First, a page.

27 September 2010 16:26 [Source: ICIS news]
The Senate blocked the latest attempt by Senator Chuck Grassley (Republican-Iowa) last week to extend the $1/gal (€0.20/litre) biodiesel blenders tax credit, which lapsed in December.
The biodiesel and oleochemical markets are related because both produce crude glycerine and both can use the same feedstock, such as tallow, grease and vegetable oil.
As a result, the collapse of the biodiesel credit should benefit the oleochemical industry, since there would be less competition for feedstock and lower production of crude glycerine from biodiesel plants.
Crude and refined glycerine market participants have routinely blamed a run-up in grease and fat prices on multi-feedstock biodiesel producers.
As it is, the grease and fat market is narrow, with all but 10% of the material going directly into the food market. The rest is divided among biodiesel producers, fatty acid producers and other agricultural applications.
As a consequence of the oleochemical feedstock connection to the grease markets, market sources said expected a strong reaction from the oleochemical community to the collapse of the tax credit.
But this did not happen.
US oleo players were more concerned about costs in upstream vegetable oil and were relatively non-committal about the biodiesel tax credit or the biodiesel industry in general.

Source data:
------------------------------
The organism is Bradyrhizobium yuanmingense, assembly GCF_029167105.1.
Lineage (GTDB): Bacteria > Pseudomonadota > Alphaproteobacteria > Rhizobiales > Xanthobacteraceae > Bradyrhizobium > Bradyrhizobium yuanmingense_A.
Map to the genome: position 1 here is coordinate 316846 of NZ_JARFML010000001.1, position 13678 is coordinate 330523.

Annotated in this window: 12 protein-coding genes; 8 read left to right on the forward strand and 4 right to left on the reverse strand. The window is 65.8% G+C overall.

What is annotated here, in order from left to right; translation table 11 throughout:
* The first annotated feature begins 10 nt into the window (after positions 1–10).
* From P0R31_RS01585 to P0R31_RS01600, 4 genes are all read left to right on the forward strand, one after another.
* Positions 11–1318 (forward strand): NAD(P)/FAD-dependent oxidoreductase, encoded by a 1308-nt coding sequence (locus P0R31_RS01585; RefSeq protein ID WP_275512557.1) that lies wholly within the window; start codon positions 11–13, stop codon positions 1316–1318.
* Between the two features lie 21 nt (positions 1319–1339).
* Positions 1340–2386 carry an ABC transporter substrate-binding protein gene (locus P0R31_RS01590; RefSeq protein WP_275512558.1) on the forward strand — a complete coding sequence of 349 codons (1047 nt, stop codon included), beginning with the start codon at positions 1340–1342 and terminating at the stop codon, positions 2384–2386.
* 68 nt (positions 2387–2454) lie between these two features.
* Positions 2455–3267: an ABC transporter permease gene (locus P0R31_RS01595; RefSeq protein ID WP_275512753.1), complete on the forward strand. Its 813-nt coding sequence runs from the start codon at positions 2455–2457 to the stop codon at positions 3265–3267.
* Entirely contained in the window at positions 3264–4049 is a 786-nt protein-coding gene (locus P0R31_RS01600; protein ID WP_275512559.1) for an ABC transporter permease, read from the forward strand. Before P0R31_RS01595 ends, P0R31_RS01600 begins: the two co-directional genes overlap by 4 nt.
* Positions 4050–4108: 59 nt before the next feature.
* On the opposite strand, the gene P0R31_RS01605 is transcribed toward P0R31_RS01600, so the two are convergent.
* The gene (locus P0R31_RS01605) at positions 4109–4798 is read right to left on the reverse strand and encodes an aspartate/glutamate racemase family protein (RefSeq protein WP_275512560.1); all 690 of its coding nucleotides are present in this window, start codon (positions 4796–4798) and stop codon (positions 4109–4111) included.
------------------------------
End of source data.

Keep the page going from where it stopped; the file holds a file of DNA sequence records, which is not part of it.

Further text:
A glycerine producer said US tallow-based fatty acid and glycerine production continued to hold a competitive price advantage over imported material.
But that advantage could become compromised if the grease and fats prices continued to rise, the source said.
“Raw materials are expensive right now because of the oils,” one glycerine producer said.
The producer pointed out that crude palm kernel oil (CPKO) was tracking about $1,196/tonne (€885/tonne) FOB (free on board) Malaysia this week for September contracts, a rise of $38/tonne from the previous week.
“The biodiesel industry is not strong anymore,” one source said.
“We do not expect any immediate effect from the credit one way or the other,” another oleochemical supplier commented.
“If the vegoil prices rise, other feedstock prices rise,” an oleo importer said.
The biodiesel industry had injected volatility into the US glycerine market because both use processes that make co-product crude glycerine in the same 10:1 ratio.
Average prices for US refined tallow-based glycerine prices were assessed in September at an average of 36 cents/lb FOB midwest, down from 70.50 cents/lb DEL (delivered) in January 2008, according to ICIS.
The difference between the DEL price assessment and the FOB value is approximately 5 cents/lb, an industry source said.
While some market sources said the price drop was largely due to the US recession that began in the fourth quarter of 2008, tallow glycerine players continued to push some of the blame onto the volatility that struck the industry with the advent of biodiesel.
US tallow-based fatty acid producers include Twin Rivers Technology, Vantage Oleochemical, Dial Corporation, PMC and Emery Oleo. Each tallow-based fatty acid producer is also a tallow-based crude glycerine producer and refiner.
Oleochemical importers include Procter & Gamble, VVF and Peter Cremer.
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